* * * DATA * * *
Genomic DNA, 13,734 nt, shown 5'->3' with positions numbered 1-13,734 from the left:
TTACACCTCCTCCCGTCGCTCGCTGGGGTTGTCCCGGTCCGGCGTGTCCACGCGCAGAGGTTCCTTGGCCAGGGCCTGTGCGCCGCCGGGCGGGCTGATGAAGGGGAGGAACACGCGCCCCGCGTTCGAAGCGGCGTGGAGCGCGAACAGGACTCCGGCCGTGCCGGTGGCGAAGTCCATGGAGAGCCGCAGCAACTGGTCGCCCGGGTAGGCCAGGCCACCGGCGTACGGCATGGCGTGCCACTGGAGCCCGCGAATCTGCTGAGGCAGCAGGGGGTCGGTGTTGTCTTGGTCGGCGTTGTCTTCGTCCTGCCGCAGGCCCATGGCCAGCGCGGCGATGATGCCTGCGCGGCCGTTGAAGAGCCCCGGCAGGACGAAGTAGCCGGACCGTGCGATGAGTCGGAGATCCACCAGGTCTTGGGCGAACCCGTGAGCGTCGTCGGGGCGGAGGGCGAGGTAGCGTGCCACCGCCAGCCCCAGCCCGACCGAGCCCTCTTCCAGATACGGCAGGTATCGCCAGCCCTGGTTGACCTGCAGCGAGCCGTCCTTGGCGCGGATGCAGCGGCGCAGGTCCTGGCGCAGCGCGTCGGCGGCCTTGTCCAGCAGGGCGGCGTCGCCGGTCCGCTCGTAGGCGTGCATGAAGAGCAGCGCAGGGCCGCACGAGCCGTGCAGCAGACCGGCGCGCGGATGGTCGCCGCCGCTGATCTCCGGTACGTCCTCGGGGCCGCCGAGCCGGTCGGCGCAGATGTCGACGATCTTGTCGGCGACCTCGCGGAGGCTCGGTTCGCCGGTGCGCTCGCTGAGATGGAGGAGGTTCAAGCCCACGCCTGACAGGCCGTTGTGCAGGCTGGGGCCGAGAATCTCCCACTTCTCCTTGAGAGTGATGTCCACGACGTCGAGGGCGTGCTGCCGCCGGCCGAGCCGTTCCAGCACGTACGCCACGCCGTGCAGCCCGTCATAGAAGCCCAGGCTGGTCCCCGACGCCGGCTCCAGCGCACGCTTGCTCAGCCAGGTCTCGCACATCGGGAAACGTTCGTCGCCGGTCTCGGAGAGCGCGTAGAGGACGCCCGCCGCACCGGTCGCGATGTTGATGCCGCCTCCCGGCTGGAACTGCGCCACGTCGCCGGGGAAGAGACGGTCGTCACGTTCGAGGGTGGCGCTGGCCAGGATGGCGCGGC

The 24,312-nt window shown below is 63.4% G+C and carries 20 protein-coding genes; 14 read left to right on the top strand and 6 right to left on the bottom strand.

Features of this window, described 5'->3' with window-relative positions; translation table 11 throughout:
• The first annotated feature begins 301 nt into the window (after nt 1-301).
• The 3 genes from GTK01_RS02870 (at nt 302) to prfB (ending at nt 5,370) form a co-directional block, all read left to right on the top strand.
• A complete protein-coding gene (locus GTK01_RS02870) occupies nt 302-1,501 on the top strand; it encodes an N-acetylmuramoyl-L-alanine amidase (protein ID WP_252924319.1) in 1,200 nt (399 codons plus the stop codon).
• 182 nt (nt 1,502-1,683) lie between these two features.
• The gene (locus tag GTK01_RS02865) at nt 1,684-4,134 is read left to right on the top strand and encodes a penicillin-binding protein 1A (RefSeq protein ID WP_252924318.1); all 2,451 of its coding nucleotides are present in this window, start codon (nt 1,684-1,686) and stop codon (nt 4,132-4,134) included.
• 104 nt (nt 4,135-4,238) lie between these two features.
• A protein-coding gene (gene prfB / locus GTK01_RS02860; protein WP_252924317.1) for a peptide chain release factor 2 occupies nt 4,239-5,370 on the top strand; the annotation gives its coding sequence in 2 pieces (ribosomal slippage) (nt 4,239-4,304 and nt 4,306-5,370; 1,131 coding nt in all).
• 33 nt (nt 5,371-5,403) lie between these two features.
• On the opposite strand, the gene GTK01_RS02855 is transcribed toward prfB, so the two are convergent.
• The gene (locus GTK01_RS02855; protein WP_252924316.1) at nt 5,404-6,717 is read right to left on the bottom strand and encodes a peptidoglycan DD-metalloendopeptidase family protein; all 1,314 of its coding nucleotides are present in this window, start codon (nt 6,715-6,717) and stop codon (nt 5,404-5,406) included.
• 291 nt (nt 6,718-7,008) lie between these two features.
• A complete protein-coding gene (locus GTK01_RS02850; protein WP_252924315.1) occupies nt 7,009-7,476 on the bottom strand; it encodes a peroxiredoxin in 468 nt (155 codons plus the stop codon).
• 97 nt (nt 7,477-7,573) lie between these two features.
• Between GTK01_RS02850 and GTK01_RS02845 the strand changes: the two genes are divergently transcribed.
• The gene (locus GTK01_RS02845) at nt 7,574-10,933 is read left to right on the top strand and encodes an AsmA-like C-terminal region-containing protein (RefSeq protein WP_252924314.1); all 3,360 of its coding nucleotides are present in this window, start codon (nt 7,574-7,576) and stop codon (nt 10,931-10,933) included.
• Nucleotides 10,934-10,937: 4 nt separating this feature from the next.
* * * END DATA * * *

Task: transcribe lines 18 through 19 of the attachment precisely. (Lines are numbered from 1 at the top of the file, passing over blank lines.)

• Between GTK01_RS02850 and GTK01_RS02845 the strand changes: the two genes are divergently transcribed.
• The gene (locus GTK01_RS02845) at nt 7,574-10,933 is read left to right on the top strand and encodes an AsmA-like C-terminal region-containing protein (RefSeq protein WP_252924314.1); all 3,360 of its coding nucleotides are present in this window, start codon (nt 7,574-7,576) and stop codon (nt 10,931-10,933) included.